There are a few problems ravaging the world at the moment; War. Famine. Ebola. In the mad scramble to acknowledge and justify our place in the world, we tend to forget the little things, like good intestinal health. No other country could really pull off an entire exhibition dedicated solely to defecation and the toilet without coming across as crass, but it’s in Japan’s nature to occasionally break free of its emotionally stunted shell and make a spectacle of itself, like an overly-controlled toddler taking off all its clothes in protest and raging against the parental machine.
We have bizarrely flavoured ice creams, black burgers, Vita games that require you to wail on your opponents until their clothes flutter to the ground like ash. Now an exhibition where you can flush yourself and your children down the toilet.
The exhibition in question ended last month at the National Museum of Emerging Science and Innovation. During it’s brief time in this world it did it’s very best to leave its mark; Children, parents, teenagers, boyfriends and girlfriends ( brilliant first date…) all having a whale of a time learning about what goes on inside their bodies, the importance of fibre in the diet and water in the privy. It’s primarily aimed at the younger audience, but that just makes it all the more fun, allowing some rather awkward subjects to be made accessible and even endearing.
While it’s enormously entertaining to watch your significant other play with plasticine (Blue in colour, brown would obviously be a step too far?) making a lumpy analogue of what they flushed away earlier in the day, the creators haven’t forgotten the goal; education. The information is smeared across the walls, explaining the history of sanitation (Medieval Japan had running water sewage systems while Europe literally threw it out of an open window), different animal excretions, an interesting insight into how perfume is constructed (the bass notes usually contain at least one unpleasant ‘bum note’ to act as contrast and add depth) and the various forms poo takes depending on how much culinary abuse you put your body through; featuring such classics as ‘Half-Baked’, ‘Crispy on the Outside, Soft in the Middle’ and ‘For the Love of God, Make it STOP’.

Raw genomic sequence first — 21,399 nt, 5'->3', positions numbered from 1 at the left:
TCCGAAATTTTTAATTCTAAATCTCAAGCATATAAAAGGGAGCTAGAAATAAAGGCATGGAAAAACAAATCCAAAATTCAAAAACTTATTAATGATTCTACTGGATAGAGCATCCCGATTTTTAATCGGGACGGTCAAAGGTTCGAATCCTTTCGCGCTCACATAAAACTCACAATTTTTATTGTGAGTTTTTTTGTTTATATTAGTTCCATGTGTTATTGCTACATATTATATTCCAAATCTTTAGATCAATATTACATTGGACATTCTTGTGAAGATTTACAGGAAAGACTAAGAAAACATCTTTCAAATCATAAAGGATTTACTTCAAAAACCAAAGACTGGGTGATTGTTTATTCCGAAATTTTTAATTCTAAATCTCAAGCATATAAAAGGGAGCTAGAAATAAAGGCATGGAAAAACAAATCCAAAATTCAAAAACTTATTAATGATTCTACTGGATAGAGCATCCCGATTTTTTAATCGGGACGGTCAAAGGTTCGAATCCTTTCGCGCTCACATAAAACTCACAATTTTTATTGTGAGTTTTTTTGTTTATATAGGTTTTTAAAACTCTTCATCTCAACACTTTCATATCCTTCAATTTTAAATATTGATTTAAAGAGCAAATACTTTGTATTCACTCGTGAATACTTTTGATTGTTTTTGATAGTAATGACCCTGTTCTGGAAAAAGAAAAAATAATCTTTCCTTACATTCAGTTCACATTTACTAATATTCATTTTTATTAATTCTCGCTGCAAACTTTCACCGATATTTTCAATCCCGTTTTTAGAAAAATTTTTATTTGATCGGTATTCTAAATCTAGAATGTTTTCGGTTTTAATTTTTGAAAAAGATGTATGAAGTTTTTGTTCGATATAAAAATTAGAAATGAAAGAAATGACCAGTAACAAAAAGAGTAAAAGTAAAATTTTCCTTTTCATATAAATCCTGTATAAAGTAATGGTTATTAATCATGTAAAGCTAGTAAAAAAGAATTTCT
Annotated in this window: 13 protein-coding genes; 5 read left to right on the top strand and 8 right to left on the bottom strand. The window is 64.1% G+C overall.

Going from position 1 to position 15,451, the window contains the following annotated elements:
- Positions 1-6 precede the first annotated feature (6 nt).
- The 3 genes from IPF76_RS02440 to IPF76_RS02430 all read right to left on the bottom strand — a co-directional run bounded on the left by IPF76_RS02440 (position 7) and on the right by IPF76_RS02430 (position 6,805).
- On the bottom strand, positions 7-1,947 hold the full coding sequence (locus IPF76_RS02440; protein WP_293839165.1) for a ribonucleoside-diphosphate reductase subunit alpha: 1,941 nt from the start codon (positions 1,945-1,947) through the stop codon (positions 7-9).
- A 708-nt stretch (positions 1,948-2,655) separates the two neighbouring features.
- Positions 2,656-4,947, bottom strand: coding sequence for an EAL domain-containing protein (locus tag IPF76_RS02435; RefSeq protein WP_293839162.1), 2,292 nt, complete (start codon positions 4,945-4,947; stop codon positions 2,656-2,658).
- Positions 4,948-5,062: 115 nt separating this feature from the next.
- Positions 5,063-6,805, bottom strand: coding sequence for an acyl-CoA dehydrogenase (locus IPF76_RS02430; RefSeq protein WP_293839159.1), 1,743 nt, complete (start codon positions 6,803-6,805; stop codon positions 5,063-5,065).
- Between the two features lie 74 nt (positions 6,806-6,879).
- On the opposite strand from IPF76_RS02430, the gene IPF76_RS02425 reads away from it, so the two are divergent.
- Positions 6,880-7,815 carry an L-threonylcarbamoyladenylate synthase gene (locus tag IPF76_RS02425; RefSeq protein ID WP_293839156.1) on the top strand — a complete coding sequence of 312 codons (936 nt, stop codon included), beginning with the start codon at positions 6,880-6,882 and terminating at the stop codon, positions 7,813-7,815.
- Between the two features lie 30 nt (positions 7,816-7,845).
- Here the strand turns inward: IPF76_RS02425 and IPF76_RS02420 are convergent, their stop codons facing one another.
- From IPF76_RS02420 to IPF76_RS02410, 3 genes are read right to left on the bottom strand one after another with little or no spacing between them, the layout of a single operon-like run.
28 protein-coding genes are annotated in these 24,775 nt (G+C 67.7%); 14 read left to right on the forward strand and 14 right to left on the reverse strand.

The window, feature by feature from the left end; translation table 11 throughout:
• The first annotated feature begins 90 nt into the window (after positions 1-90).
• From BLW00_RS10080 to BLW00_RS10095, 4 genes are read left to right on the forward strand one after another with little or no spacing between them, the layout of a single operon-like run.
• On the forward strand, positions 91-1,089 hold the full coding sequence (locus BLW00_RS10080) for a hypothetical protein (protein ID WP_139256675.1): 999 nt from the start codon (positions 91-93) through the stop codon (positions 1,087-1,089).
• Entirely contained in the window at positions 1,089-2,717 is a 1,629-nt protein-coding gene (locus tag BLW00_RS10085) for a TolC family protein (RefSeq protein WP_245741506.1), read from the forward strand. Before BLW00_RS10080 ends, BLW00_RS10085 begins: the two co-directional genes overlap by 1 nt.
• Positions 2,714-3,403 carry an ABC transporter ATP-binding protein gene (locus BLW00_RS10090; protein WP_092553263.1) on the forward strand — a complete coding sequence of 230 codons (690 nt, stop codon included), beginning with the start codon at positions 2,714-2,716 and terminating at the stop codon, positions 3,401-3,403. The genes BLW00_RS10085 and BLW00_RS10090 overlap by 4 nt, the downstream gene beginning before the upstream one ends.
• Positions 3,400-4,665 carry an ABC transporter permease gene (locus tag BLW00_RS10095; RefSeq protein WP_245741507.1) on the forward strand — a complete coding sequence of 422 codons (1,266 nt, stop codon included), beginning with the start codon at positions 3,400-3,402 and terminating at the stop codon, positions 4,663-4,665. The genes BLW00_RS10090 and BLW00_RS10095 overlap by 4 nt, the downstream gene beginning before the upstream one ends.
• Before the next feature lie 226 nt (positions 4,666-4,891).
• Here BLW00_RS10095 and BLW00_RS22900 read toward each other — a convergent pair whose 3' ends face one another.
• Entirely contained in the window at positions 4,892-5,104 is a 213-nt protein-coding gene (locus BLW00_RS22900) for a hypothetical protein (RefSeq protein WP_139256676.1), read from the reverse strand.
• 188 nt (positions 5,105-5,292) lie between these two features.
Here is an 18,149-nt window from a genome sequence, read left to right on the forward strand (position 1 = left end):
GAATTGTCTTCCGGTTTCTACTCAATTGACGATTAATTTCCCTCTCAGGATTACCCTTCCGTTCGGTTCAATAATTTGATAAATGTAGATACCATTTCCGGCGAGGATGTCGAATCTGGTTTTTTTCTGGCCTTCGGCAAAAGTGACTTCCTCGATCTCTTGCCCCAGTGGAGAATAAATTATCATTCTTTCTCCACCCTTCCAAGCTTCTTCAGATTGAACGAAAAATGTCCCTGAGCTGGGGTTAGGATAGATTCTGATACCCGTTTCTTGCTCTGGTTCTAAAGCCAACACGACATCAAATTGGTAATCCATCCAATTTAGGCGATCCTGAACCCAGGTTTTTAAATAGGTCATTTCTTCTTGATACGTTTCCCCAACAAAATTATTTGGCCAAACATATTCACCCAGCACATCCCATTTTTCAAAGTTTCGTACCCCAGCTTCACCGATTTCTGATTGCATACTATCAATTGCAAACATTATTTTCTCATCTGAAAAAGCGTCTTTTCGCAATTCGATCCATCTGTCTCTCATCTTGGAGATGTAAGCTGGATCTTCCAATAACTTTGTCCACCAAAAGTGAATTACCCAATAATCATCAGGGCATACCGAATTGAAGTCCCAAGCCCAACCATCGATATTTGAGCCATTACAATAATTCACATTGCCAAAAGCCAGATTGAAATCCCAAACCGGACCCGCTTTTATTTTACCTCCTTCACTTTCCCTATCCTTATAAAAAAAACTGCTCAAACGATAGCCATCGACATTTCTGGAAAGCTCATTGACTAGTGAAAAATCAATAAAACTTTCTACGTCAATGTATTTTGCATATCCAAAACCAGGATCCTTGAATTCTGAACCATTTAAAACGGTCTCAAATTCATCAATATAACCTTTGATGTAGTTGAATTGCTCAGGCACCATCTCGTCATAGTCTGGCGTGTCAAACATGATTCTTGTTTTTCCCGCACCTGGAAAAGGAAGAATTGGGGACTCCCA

For those who haven’t yet mastered Kanji, there are English translations but their literal nature borders on the ridiculous. Simple questions like ‘What did your faeces look like today?’ or an explanation of a toilet roll mascot called ‘Wipey’ can crack a grin on even the most restrained of kindergarten teachers. There’s also a marvellous presentation of Toile-no-suke (‘Toilenosskay’ if you’re having trouble) a toilet who’s upset by people’s lack of knowledge about good sanitation and openly refuses to take any more shit until the matter is resolved. You can imagine the multitude of puns.
Towards the end of the journey, things get considerably more sincere as the audience is given statistics and some pretty powerful photographs of the billions of people doomed to die because of a serious lack of sanitation. It’s here that the translated questions lose their humorous nature, instead of taking on an innocent poignancy, reinforced by the fact that, like the sentence structure used, the answer is painfully simple. It’s informative and lets you leave a little wiser to some relatively easy-to-fix sources of death in the world if we were willing to spend a little more on education and a little less stoking the war-machine.
There’s a giant toilet slide afterwards though. Live the dream.